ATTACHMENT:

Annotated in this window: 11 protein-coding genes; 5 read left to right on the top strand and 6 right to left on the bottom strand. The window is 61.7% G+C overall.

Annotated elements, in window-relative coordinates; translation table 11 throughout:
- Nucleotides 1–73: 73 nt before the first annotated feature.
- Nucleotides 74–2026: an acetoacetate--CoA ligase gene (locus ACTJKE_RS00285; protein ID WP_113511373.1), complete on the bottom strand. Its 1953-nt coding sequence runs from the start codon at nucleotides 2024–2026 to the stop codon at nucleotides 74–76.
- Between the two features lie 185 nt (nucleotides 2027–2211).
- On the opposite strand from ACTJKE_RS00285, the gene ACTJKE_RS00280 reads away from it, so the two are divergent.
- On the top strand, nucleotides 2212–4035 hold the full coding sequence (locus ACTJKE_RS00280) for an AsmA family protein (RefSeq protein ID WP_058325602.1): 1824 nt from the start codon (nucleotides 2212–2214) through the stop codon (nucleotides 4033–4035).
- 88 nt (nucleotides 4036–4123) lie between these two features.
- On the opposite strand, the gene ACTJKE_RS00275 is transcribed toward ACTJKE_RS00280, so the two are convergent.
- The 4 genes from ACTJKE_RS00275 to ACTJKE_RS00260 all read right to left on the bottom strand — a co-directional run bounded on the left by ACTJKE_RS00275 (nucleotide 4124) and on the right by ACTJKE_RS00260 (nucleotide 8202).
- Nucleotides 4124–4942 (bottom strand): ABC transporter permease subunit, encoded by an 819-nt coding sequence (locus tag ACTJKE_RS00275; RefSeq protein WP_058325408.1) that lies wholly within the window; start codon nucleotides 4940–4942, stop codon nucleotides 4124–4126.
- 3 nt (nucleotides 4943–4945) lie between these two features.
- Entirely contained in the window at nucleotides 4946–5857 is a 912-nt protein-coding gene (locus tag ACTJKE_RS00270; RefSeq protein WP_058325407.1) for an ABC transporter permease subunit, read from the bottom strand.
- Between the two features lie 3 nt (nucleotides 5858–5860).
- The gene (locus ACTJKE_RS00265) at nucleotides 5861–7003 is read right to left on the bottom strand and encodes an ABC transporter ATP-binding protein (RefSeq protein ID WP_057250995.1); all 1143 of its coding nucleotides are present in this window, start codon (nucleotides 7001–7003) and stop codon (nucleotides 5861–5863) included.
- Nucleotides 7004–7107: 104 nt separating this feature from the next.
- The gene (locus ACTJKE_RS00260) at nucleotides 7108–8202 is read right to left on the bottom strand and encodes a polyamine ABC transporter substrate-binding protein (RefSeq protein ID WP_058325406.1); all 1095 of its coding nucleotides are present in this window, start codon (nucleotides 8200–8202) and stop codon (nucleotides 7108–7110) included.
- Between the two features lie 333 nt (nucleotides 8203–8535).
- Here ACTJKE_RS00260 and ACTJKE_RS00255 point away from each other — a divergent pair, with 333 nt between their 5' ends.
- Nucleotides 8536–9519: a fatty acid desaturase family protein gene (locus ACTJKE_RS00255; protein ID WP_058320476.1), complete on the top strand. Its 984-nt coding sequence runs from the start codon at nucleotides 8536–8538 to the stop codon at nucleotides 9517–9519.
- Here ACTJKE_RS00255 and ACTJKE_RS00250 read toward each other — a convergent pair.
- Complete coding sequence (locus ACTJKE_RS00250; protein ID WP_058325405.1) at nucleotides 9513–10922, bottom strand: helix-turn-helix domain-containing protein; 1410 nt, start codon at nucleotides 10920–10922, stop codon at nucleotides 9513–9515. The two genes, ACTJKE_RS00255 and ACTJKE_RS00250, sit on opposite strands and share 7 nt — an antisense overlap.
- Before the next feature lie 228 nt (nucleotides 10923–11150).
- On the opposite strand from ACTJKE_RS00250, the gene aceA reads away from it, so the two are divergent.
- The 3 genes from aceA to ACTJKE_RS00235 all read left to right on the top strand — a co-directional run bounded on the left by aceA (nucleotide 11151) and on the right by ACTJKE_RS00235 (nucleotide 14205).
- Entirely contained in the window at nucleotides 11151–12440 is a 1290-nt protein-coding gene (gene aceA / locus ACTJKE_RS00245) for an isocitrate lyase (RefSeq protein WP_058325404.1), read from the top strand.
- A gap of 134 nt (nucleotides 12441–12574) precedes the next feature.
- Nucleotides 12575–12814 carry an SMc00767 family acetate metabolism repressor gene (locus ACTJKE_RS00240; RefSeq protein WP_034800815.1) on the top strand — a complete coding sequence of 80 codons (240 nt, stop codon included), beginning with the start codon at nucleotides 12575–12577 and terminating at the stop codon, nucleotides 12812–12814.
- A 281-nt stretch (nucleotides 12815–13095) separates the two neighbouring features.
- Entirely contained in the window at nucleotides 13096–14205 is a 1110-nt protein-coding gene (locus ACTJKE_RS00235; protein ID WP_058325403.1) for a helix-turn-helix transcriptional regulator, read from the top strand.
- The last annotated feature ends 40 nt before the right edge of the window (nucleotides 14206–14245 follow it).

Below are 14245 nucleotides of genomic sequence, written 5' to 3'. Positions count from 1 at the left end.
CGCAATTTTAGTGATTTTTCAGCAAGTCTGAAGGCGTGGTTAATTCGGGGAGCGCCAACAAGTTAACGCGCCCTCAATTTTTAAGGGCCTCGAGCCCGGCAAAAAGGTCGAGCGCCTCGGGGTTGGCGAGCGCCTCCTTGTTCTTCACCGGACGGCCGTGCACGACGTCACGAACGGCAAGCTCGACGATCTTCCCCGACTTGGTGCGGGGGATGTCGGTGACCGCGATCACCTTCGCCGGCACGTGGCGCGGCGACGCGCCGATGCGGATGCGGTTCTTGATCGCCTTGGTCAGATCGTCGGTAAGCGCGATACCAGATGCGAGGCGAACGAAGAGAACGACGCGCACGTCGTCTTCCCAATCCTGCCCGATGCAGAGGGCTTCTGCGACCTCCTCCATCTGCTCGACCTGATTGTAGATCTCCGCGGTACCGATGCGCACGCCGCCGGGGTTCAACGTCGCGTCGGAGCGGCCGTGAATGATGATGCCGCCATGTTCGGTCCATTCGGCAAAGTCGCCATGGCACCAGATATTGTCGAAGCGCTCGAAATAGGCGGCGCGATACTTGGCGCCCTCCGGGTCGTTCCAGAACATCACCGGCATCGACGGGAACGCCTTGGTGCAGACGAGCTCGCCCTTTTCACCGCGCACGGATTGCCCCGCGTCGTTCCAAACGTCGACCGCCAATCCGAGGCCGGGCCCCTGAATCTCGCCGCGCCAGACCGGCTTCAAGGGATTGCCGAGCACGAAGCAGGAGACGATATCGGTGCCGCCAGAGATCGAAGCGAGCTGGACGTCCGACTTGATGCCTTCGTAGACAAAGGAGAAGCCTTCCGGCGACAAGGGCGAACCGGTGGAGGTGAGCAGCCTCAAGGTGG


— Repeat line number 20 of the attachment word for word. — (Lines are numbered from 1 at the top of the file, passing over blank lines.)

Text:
- Nucleotides 8536–9519: a fatty acid desaturase family protein gene (locus ACTJKE_RS00255; protein ID WP_058320476.1), complete on the top strand. Its 984-nt coding sequence runs from the start codon at nucleotides 8536–8538 to the stop codon at nucleotides 9517–9519.